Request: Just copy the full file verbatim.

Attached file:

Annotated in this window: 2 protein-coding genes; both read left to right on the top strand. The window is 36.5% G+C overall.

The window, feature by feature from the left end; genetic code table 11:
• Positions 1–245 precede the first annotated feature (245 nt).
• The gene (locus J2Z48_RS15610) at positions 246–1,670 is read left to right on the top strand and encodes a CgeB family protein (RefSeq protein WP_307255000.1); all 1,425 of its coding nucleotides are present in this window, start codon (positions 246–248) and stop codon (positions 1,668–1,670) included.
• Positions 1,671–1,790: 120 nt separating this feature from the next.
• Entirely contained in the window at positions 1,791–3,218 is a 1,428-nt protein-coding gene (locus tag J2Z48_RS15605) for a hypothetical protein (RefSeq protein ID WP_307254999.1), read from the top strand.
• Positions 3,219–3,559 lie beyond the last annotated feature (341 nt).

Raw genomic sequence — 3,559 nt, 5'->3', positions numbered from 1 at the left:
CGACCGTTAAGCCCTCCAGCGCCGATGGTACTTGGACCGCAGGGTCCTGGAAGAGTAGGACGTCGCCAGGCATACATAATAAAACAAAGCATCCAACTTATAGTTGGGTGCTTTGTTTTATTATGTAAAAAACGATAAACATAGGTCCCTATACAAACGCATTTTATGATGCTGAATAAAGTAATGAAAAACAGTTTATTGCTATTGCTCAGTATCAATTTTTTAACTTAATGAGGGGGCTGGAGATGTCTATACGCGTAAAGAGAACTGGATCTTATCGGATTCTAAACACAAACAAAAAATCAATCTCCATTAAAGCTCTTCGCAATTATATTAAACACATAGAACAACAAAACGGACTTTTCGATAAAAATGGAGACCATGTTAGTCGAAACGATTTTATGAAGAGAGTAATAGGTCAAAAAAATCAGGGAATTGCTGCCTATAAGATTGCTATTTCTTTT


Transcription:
Annotated in this window: 2 protein-coding genes; both read left to right on the top strand. The window is 36.5% G+C overall.

The window, feature by feature from the left end; genetic code table 11:
• Positions 1–245 precede the first annotated feature (245 nt).
• The gene (locus J2Z48_RS15610) at positions 246–1,670 is read left to right on the top strand and encodes a CgeB family protein (RefSeq protein WP_307255000.1); all 1,425 of its coding nucleotides are present in this window, start codon (positions 246–248) and stop codon (positions 1,668–1,670) included.
• Positions 1,671–1,790: 120 nt separating this feature from the next.
• Entirely contained in the window at positions 1,791–3,218 is a 1,428-nt protein-coding gene (locus tag J2Z48_RS15605) for a hypothetical protein (RefSeq protein ID WP_307254999.1), read from the top strand.
• Positions 3,219–3,559 lie beyond the last annotated feature (341 nt).

Raw genomic sequence — 3,559 nt, 5'->3', positions numbered from 1 at the left:
CGACCGTTAAGCCCTCCAGCGCCGATGGTACTTGGACCGCAGGGTCCTGGAAGAGTAGGACGTCGCCAGGCATACATAATAAAACAAAGCATCCAACTTATAGTTGGGTGCTTTGTTTTATTATGTAAAAAACGATAAACATAGGTCCCTATACAAACGCATTTTATGATGCTGAATAAAGTAATGAAAAACAGTTTATTGCTATTGCTCAGTATCAATTTTTTAACTTAATGAGGGGGCTGGAGATGTCTATACGCGTAAAGAGAACTGGATCTTATCGGATTCTAAACACAAACAAAAAATCAATCTCCATTAAAGCTCTTCGCAATTATATTAAACACATAGAACAACAAAACGGACTTTTCGATAAAAATGGAGACCATGTTAGTCGAAACGATTTTATGAAGAGAGTAATAGGTCAAAAAAATCAGGGAATTGCTGCCTATAAGATTGCTATTTCTTTT